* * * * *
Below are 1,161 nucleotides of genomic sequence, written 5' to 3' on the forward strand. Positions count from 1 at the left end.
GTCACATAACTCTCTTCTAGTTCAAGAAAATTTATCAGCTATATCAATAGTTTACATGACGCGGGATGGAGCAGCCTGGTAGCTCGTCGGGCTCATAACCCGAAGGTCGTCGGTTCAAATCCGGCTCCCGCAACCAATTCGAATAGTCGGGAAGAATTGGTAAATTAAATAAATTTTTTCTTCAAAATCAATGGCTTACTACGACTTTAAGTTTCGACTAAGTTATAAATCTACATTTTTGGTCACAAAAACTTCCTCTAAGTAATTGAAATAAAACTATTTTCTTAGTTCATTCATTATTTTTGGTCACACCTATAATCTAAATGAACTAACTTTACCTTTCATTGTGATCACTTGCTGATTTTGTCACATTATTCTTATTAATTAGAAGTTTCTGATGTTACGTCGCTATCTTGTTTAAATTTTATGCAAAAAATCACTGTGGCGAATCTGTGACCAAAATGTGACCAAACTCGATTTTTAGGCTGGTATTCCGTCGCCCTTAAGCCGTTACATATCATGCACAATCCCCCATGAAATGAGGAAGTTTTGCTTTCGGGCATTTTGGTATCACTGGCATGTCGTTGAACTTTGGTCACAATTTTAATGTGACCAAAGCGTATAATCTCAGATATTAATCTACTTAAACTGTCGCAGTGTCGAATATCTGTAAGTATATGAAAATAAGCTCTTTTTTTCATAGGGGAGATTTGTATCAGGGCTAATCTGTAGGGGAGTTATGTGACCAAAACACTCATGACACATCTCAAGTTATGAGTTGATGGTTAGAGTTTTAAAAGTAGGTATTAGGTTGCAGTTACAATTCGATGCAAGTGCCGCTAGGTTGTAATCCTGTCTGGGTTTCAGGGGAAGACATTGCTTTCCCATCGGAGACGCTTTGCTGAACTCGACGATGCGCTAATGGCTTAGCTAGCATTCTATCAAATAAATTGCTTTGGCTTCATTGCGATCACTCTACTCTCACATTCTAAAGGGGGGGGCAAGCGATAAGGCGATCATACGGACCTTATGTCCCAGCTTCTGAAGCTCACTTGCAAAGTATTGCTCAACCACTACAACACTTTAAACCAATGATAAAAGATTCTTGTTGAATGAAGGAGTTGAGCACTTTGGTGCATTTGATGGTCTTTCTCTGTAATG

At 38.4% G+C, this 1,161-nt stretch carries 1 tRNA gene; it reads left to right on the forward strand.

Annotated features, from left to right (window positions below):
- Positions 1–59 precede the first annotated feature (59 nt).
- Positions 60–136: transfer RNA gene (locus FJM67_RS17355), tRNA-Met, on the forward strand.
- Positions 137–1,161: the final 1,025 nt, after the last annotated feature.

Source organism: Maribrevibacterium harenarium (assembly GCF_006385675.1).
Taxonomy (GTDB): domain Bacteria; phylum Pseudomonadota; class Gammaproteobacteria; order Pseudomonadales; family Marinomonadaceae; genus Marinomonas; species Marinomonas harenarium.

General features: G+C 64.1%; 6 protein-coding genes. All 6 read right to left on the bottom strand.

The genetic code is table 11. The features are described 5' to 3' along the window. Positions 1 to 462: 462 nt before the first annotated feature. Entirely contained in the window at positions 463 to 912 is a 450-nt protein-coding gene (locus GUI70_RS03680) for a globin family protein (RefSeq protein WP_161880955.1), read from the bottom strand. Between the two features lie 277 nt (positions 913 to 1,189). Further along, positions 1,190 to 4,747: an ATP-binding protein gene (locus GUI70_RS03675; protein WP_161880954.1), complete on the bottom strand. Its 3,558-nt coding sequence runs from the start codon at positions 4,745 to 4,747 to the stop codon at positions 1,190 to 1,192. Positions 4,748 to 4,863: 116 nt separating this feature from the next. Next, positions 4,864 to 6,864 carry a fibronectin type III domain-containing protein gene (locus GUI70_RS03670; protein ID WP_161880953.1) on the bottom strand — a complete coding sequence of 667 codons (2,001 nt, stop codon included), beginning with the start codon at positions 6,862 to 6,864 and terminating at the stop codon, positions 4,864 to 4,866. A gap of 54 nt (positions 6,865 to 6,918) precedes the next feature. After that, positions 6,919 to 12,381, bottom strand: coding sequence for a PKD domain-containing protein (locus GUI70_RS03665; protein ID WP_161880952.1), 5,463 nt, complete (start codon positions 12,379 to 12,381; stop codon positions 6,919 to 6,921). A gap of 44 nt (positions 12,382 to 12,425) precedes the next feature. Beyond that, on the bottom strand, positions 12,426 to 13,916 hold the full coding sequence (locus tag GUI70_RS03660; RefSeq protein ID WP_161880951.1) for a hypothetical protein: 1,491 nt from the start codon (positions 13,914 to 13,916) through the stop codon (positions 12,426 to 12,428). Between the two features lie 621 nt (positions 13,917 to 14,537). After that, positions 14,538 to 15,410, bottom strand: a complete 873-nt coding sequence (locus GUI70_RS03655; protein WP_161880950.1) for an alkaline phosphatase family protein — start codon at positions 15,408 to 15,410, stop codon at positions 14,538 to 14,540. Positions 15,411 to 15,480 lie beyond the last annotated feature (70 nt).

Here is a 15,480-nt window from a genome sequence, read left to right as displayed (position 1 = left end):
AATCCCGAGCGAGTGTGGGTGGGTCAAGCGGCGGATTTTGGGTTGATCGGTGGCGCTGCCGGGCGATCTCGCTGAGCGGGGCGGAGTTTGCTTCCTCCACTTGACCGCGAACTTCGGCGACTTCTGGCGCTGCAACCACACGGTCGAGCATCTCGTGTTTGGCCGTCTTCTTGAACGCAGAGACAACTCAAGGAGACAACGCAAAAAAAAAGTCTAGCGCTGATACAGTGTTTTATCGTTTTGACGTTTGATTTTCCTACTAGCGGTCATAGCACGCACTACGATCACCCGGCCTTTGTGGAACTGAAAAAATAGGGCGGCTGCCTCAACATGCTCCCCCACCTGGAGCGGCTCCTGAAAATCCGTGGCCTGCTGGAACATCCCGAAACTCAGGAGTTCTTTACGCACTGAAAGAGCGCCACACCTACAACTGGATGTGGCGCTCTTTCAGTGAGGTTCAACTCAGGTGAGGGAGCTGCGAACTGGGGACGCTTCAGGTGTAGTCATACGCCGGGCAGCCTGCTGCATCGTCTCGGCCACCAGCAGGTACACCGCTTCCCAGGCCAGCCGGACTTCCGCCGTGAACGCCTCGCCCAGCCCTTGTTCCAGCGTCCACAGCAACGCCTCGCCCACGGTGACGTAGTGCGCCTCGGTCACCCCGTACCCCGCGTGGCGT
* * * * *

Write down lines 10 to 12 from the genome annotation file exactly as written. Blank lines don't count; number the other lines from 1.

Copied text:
General features: G+C 64.1%; 6 protein-coding genes. All 6 read right to left on the bottom strand.

The genetic code is table 11. The features are described 5' to 3' along the window. Positions 1 to 462: 462 nt before the first annotated feature. Entirely contained in the window at positions 463 to 912 is a 450-nt protein-coding gene (locus GUI70_RS03680) for a globin family protein (RefSeq protein WP_161880955.1), read from the bottom strand. Between the two features lie 277 nt (positions 913 to 1,189). Further along, positions 1,190 to 4,747: an ATP-binding protein gene (locus GUI70_RS03675; protein WP_161880954.1), complete on the bottom strand. Its 3,558-nt coding sequence runs from the start codon at positions 4,745 to 4,747 to the stop codon at positions 1,190 to 1,192. Positions 4,748 to 4,863: 116 nt separating this feature from the next. Next, positions 4,864 to 6,864 carry a fibronectin type III domain-containing protein gene (locus GUI70_RS03670; protein ID WP_161880953.1) on the bottom strand — a complete coding sequence of 667 codons (2,001 nt, stop codon included), beginning with the start codon at positions 6,862 to 6,864 and terminating at the stop codon, positions 4,864 to 4,866. A gap of 54 nt (positions 6,865 to 6,918) precedes the next feature. After that, positions 6,919 to 12,381, bottom strand: coding sequence for a PKD domain-containing protein (locus GUI70_RS03665; protein ID WP_161880952.1), 5,463 nt, complete (start codon positions 12,379 to 12,381; stop codon positions 6,919 to 6,921). A gap of 44 nt (positions 12,382 to 12,425) precedes the next feature. Beyond that, on the bottom strand, positions 12,426 to 13,916 hold the full coding sequence (locus tag GUI70_RS03660; RefSeq protein ID WP_161880951.1) for a hypothetical protein: 1,491 nt from the start codon (positions 13,914 to 13,916) through the stop codon (positions 12,426 to 12,428). Between the two features lie 621 nt (positions 13,917 to 14,537). After that, positions 14,538 to 15,410, bottom strand: a complete 873-nt coding sequence (locus GUI70_RS03655; protein WP_161880950.1) for an alkaline phosphatase family protein — start codon at positions 15,408 to 15,410, stop codon at positions 14,538 to 14,540. Positions 15,411 to 15,480 lie beyond the last annotated feature (70 nt).

Here is a 15,480-nt window from a genome sequence, read left to right as displayed (position 1 = left end):